Agencies have power to block monopoly conduct — in particular, to prohibit discrimination and platform privilege, which is a technique critics argue Google and Amazon employ to prioritize their own products over competitors’. The European Union fined Google €2.4 billion following claims that the company manipulated shopping search results, among other complaints. In a similar vein, critics, among them New York University professor Scott Galloway, who raised the issue in an article, contend that Amazon’s virtual assistant, Alexa, prioritized Amazon-brand batteries — at a significant cost to rivals Energizer and Duracell.

“[Big tech] can decide which companies exist and won’t exist,” Hubbard said. “Amazon likes to prioritize its own private-label products as well as products it sells directly. I’ve had third-party sellers tell me that they liquidate their inventory when they find out that Amazon starts selling the same product they are selling.”

Hubbard argues that self-prioritization, the favouring of their own private-label products by big tech, is fundamentally at odds with the spirit of entrepreneurship and capitalism.

“If Amazon finds that a particular product is selling well on its platform, it can create its own product, and that version goes to the top of the search results,” she said. “American capitalism is based on the idea that competition makes firms better. When monopolies don’t have competition, they don’t innovate as much.”

A key issue is that Silicon Valley isn’t, generally speaking, producing the kinds of companies that compete with big technology firms. Most new entrants are instead actively seeking to be acquired by larger companies. Google, for example, in June acquired Looker, an analytics start-up, for $2.6 billion.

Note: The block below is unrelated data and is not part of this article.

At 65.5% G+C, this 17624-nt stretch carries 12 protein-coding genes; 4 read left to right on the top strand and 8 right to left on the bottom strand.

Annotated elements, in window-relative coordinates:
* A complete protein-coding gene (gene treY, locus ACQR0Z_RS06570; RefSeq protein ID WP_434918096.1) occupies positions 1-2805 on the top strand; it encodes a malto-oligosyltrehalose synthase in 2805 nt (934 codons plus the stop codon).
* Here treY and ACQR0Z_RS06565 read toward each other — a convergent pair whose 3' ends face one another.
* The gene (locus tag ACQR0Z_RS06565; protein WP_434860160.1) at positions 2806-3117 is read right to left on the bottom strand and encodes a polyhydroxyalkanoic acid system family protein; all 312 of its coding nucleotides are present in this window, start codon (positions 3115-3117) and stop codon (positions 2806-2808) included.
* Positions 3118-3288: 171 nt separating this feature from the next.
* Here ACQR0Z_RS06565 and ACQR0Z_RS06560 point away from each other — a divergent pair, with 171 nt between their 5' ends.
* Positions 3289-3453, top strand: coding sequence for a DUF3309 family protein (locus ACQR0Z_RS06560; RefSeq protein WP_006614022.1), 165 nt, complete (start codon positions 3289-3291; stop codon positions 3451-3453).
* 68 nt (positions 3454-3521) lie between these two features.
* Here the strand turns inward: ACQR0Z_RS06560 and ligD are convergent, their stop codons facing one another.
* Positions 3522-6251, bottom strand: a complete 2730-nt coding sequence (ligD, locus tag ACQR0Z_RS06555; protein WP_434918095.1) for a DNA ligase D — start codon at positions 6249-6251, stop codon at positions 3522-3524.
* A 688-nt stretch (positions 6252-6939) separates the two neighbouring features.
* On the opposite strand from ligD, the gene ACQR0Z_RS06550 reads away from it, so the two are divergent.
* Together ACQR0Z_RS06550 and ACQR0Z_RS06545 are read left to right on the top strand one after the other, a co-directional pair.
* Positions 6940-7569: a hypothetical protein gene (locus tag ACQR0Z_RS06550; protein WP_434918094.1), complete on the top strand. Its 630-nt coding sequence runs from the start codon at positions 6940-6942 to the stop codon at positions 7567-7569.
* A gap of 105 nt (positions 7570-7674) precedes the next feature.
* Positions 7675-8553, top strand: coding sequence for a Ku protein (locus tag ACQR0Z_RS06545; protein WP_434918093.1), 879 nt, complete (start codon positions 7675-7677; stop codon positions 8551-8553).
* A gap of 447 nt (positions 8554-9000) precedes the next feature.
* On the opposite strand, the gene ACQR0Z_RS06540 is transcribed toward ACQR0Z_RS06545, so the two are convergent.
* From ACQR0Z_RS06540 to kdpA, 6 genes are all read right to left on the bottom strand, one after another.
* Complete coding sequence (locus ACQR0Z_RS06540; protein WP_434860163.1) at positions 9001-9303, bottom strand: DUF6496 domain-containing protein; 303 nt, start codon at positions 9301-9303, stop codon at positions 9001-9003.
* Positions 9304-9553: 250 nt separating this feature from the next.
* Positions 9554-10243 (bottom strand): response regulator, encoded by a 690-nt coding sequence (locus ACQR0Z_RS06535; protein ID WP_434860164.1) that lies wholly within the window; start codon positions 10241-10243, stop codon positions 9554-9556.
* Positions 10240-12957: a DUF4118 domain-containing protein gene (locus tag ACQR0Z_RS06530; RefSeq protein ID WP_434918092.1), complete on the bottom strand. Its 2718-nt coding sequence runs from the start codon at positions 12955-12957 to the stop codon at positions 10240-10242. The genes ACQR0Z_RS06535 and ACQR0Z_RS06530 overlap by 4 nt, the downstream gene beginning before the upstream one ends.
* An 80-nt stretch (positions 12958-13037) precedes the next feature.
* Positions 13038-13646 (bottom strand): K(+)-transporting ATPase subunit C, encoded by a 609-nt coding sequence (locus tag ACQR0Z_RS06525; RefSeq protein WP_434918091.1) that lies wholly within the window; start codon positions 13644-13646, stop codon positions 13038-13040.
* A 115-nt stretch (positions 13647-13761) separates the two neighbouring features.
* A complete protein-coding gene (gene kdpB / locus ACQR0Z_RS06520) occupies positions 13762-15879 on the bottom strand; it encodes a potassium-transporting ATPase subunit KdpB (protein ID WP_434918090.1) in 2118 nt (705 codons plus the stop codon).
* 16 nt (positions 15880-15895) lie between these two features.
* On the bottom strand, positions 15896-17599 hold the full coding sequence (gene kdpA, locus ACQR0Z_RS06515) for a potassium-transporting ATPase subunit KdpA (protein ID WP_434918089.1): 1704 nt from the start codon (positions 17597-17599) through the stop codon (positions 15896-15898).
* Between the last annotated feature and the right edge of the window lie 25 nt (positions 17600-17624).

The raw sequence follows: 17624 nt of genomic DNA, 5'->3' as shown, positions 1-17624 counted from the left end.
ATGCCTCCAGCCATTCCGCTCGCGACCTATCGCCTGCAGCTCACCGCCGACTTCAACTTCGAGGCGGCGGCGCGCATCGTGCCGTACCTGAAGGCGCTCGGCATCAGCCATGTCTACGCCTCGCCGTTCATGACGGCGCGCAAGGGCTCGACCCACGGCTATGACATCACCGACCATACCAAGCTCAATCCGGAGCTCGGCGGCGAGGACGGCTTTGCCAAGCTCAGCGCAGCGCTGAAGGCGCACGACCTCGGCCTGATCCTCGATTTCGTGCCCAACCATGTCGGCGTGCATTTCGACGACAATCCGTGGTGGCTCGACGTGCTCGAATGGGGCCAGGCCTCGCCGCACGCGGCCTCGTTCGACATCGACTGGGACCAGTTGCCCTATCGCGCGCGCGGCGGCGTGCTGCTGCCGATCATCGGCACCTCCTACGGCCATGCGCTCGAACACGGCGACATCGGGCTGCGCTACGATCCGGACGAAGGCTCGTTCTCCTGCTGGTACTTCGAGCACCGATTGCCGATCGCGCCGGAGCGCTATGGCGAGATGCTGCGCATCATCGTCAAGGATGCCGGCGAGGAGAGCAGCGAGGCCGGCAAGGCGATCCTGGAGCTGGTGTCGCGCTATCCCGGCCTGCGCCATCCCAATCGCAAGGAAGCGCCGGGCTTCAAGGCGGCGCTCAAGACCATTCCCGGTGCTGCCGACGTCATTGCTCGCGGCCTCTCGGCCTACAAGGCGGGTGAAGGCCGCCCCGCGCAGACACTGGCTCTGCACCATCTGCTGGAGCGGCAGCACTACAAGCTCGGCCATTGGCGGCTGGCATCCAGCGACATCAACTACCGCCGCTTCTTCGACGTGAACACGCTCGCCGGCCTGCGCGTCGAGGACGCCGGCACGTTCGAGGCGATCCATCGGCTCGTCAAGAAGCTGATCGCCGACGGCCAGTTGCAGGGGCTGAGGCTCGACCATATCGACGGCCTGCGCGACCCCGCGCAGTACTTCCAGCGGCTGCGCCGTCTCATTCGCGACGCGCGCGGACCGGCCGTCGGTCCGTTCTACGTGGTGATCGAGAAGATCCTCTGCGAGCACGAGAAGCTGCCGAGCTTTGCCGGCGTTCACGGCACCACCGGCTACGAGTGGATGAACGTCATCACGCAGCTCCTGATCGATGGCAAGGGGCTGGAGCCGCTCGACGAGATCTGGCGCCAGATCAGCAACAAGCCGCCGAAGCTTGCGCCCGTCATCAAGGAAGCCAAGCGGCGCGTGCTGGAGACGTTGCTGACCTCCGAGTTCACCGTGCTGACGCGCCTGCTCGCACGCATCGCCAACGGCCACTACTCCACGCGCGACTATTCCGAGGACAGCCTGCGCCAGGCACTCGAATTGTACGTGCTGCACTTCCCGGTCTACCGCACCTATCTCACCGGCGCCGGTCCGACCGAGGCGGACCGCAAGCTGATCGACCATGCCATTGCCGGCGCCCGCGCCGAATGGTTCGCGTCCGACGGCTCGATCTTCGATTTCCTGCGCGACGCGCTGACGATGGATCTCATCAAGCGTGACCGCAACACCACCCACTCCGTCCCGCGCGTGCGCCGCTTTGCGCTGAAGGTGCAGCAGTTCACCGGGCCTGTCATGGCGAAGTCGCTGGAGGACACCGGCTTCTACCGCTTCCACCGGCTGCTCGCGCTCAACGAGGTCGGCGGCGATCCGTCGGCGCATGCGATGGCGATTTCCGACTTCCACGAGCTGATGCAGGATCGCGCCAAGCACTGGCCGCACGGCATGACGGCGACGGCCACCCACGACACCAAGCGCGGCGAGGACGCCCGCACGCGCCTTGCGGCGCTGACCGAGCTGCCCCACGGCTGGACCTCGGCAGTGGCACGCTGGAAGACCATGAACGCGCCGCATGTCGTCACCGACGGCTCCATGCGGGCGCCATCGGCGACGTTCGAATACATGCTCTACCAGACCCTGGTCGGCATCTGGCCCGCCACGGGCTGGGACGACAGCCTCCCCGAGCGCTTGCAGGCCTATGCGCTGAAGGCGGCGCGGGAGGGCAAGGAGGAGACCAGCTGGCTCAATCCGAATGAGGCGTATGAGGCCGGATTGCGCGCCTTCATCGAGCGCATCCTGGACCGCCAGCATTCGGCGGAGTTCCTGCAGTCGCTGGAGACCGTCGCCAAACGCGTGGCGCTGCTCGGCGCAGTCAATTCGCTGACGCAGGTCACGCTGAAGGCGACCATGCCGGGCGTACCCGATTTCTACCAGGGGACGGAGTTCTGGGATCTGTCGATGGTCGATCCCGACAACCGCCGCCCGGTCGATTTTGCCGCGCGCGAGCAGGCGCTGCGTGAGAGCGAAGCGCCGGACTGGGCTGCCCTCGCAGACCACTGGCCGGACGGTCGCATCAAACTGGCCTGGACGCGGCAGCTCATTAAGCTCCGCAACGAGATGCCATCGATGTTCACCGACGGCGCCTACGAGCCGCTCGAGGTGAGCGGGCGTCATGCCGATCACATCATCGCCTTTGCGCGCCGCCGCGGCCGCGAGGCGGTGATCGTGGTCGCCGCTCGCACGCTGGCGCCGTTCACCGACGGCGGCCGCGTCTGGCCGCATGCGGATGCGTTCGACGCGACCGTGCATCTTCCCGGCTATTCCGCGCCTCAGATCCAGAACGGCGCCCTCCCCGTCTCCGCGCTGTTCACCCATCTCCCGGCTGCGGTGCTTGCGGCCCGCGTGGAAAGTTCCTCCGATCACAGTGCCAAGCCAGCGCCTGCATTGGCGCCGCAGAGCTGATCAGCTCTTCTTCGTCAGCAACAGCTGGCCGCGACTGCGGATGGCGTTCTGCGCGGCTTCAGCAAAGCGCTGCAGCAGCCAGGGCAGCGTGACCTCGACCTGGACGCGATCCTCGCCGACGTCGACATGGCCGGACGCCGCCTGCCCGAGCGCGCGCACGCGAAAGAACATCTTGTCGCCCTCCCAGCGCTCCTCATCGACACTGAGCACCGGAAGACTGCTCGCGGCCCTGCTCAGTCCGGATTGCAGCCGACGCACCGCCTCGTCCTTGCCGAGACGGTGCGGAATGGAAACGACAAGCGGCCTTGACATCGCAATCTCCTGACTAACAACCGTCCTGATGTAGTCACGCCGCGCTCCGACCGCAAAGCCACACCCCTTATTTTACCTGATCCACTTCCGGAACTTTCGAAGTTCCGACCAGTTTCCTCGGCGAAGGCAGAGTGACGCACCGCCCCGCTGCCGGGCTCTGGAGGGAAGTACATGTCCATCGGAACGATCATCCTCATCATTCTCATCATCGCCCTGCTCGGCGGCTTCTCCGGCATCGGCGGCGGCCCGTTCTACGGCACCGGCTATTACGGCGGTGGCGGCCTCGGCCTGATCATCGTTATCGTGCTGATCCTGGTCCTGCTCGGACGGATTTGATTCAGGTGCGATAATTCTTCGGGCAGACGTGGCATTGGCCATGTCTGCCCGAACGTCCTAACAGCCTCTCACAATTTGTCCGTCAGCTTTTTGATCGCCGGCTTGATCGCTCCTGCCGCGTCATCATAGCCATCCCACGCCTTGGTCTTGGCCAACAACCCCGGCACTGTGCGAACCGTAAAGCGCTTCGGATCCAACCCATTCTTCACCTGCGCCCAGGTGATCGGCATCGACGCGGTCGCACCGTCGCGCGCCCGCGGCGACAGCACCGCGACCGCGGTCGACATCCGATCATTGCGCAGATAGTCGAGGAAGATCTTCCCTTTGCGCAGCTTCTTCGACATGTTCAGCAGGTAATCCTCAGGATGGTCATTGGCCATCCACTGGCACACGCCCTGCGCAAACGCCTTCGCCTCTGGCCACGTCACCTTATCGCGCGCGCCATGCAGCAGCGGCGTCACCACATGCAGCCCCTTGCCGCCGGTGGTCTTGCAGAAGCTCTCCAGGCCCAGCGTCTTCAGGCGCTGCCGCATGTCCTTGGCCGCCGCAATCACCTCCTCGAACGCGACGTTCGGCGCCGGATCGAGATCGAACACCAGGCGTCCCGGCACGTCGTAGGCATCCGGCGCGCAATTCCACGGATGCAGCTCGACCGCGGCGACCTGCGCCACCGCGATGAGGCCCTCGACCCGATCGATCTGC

Hubbard contends that entrepreneurs with ideas to create rival social media platforms, for example, won’t get funding from venture capitalists. “Any investor knows that the big tech companies can bury you,” she said. “If I have a great idea for a social media network, with features that aren’t polarizing, and maybe doesn’t track you, that is great for consumers and democracy, I’m not going to get funded.”

An Alternative to Legislation? 

A smaller-scale response, but one that would still upend the fundamental antitrust regime that has existed for decades, is possible. One emerging theory is known by some as “hipster antitrust.” It urges regulators to look at the size and impact that large corporations have on society and competition before deciding whether a big technology company is, in fact, acting like a monopoly and should be broken up, or whether it should be prohibited from making acquisitions. The approach would make it easier for regulators to challenge a big tech company’s purchases of smaller rivals even if the transactions don’t raise traditional consumer welfare antitrust concerns.